2. Use a volt meter to check how many volts the battery has. Hold the volt meter to the car battery's positive and negative terminals, using the volt meter's color-coded prongs; red goes to the positive terminal and black goes to the negative terminal. The volt meter's display should read about 11 to 13 volts.
  3. If your car battery reads less than 11 volts on the volt meter, it needs to be charged completely on a battery charger. Choose a setting between 20 and 40 amps; this will charge the battery in a couple of hours. The battery charger will indicate when your car battery is completely charged.
  4. Once your car battery is fully charged, use the volt meter to recheck the voltage by conducting what's called a load test. Hold the prongs of the volt meter to the corresponding battery terminals and watch the volt meter while someone else starts your car. Make a note of how low the battery voltage drops. A normal car battery will drop to 10 or 11 volts. If your battery voltage drops below 10, this is a sign that it needs to be replaced.
  5. If your car battery has passed the load test—meaning it did not drop below 10 volts during the test—reinstall the battery.

TIP #3: Check Your Brakes

If it’s taking longer than normal for your car to stop, your brakes are squeaking, or your vehicle is pulling to one side when you brake, you need to get your brakes checked before a road trip. It may be solved with a fluid check, but it could also be an issue with the rotors, pads, drums, cylinder, etc. You certainly don't want to be in a position where you either cannot brake at all, or you end up stranded on the side of the road in the middle of nowhere. Just remember: Before a trip, you takes, have someone check the brakes.

TIP #4: Check Your Belts/Hoses

You can do a couple things to check your belts/hoses. First, you can do a visual inspection. If the belts are cracked, rough, or have chunks missing from them, you definitely need to have them replaced. Second, you can do a “squeeze test.” Feel the hoses for bulges, cracks, or evidence of leaks. Squeeze them to see if any of them feel soft or brittle. If they do, you definitely need to have them replaced.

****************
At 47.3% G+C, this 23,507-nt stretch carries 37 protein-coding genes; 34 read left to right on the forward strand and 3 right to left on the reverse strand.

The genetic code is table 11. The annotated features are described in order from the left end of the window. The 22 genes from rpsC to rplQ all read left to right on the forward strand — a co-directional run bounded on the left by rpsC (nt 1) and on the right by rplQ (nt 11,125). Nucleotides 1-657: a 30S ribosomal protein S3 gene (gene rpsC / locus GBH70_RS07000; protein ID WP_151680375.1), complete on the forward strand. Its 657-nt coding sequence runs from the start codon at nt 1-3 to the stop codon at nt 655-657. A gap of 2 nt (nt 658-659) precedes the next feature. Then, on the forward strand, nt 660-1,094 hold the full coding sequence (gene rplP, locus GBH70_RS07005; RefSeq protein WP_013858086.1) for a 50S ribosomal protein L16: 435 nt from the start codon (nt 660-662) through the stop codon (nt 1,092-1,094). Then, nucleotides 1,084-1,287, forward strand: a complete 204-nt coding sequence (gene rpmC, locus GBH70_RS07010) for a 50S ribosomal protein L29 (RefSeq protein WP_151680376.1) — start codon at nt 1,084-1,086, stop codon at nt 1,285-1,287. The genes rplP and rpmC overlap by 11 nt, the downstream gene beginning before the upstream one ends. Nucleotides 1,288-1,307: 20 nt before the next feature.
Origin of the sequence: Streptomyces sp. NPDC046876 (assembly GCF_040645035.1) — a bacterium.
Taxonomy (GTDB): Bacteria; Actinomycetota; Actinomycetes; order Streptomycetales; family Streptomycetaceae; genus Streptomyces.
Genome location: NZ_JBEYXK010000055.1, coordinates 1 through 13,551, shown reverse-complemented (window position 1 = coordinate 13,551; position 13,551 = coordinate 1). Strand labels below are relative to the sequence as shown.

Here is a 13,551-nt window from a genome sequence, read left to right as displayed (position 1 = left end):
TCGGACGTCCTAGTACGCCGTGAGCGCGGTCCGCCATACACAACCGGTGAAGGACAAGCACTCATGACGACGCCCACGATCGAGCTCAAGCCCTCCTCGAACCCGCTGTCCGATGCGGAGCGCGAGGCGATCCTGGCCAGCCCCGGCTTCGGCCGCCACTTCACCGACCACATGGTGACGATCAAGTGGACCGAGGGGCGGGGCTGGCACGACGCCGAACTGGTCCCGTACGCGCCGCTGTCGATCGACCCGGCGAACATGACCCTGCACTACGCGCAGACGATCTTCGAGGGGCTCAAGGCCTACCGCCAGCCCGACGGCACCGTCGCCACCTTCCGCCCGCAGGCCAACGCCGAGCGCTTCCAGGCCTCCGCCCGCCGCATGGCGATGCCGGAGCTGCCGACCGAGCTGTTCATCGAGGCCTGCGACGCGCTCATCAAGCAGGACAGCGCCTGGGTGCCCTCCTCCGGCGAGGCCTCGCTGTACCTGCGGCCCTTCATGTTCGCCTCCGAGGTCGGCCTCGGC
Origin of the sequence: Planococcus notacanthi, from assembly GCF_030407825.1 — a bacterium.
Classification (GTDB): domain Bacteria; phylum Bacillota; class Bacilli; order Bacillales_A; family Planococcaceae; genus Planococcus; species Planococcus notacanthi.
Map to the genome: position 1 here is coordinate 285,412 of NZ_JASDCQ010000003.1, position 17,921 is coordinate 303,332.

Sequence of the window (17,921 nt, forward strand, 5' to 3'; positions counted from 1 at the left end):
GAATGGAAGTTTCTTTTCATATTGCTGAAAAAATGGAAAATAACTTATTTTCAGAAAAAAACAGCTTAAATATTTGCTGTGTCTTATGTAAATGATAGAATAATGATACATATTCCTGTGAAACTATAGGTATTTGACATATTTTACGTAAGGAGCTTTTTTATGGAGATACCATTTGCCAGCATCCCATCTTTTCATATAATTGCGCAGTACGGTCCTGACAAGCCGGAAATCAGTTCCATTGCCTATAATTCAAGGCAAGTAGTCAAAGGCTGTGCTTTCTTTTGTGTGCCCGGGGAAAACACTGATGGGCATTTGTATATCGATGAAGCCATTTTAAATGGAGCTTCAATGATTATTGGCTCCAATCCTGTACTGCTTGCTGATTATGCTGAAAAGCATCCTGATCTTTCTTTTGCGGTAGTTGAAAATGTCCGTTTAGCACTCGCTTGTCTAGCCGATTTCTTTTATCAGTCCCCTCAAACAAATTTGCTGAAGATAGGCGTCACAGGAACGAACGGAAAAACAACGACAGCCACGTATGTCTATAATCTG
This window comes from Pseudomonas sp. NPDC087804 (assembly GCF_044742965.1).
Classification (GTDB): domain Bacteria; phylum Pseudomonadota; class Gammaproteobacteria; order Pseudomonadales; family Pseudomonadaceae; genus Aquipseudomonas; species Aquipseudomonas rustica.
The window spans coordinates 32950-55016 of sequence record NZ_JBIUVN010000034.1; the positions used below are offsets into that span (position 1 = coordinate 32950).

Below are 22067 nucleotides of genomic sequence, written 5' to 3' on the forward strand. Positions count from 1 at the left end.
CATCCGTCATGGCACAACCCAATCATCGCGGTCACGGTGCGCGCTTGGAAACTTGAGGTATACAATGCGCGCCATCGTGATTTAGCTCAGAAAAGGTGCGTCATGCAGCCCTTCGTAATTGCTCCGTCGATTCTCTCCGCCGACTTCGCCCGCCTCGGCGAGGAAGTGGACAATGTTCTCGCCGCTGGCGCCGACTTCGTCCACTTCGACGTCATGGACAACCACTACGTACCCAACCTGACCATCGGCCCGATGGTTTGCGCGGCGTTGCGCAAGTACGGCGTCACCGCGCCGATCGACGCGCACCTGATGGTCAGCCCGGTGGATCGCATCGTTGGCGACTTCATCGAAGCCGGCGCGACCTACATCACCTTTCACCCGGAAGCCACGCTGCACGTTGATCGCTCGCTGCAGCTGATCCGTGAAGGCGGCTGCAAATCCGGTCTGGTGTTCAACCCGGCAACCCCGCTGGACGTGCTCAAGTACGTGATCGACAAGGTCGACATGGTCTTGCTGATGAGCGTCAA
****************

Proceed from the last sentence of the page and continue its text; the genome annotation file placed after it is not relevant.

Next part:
TIP #5: Check Your Tires

If your feet are worn out, uneven, slippery, or have holes in them, you're not going to walk very far before you have to stop. Tires are the feet of a vehicle. Before you start traveling, check your vehicle's feet to see if they have any uneven wear. Check the tread to see if it is thick enough (thicker than the thickness of a penny should be ok). Check the air pressure using a pressure gauge, and compare it with the recommended air pressure in your owner's manual or on the inside of your door where the VIN number is located. If the pressure is too low, add air, and then listen for leaks.

Fun trick: If you can't see a hole, but you hear a leak, you can spray water or some other kind of liquid from a spray bottle onto your tire. If there's a leak, you'll be able to see it with the liquid.

spray-bottle-pow-wow-road-trips

Warning: Contains MAGIC

Enjoy Your Trip

There are so many opportunities to help renew Native American culture and preserve the rich heritage of American Indians. You may be planning to go on a long road trip to do that or just to get the last bit of relaxation you can out of the summer. Whatever the reason, as long as you remember “Very Bad Boys Break Things” and check all the fundamental components of your vehicle before you hit the road, you should have a smooth ride to your destination!

AUTO KNOW FOR THE AVERAGE JOE

Auto Know for the Average Joe is a bi-weekly auto repair and maintenance blog produced by Chad Miller
Auto Care in San Antonio, TX. In the near future, they will also be producing a podcast called CarChat.
You don't have to live in San Antonio to participate in either the blog or the podcast! Just leave
comments, questions, and/or topic suggestions in the comment section of the blog or call our voicemail
at 731-CAR-CHAT (731-227-2428)!

Featured image by Eadey